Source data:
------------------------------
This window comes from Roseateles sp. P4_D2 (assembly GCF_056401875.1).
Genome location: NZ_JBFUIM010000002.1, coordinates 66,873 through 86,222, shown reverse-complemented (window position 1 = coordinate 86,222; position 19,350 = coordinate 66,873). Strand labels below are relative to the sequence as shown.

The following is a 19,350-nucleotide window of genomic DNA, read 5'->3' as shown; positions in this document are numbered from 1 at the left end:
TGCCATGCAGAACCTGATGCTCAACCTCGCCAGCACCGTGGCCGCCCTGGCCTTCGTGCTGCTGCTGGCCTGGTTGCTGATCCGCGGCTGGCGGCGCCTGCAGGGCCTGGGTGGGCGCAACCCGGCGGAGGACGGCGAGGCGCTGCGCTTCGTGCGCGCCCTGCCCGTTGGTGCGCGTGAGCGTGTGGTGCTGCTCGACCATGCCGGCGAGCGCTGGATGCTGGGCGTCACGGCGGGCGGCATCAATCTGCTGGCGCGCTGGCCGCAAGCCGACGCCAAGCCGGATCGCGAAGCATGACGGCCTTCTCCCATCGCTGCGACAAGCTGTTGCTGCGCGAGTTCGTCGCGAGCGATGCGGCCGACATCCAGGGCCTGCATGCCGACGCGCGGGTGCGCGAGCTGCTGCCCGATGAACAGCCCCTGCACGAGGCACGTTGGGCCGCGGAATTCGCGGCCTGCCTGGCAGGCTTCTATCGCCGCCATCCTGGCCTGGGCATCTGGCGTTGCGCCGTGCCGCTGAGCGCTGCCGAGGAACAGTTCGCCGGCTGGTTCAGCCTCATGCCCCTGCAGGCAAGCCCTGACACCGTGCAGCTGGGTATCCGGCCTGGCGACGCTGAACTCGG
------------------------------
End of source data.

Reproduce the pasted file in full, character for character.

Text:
This window comes from Roseateles sp. P4_D2 (assembly GCF_056401875.1).
Genome location: NZ_JBFUIM010000002.1, coordinates 66,873 through 86,222, shown reverse-complemented (window position 1 = coordinate 86,222; position 19,350 = coordinate 66,873). Strand labels below are relative to the sequence as shown.

The following is a 19,350-nucleotide window of genomic DNA, read 5'->3' as shown; positions in this document are numbered from 1 at the left end:
TGCCATGCAGAACCTGATGCTCAACCTCGCCAGCACCGTGGCCGCCCTGGCCTTCGTGCTGCTGCTGGCCTGGTTGCTGATCCGCGGCTGGCGGCGCCTGCAGGGCCTGGGTGGGCGCAACCCGGCGGAGGACGGCGAGGCGCTGCGCTTCGTGCGCGCCCTGCCCGTTGGTGCGCGTGAGCGTGTGGTGCTGCTCGACCATGCCGGCGAGCGCTGGATGCTGGGCGTCACGGCGGGCGGCATCAATCTGCTGGCGCGCTGGCCGCAAGCCGACGCCAAGCCGGATCGCGAAGCATGACGGCCTTCTCCCATCGCTGCGACAAGCTGTTGCTGCGCGAGTTCGTCGCGAGCGATGCGGCCGACATCCAGGGCCTGCATGCCGACGCGCGGGTGCGCGAGCTGCTGCCCGATGAACAGCCCCTGCACGAGGCACGTTGGGCCGCGGAATTCGCGGCCTGCCTGGCAGGCTTCTATCGCCGCCATCCTGGCCTGGGCATCTGGCGTTGCGCCGTGCCGCTGAGCGCTGCCGAGGAACAGTTCGCCGGCTGGTTCAGCCTCATGCCCCTGCAGGCAAGCCCTGACACCGTGCAGCTGGGTATCCGGCCTGGCGACGCTGAACTCGG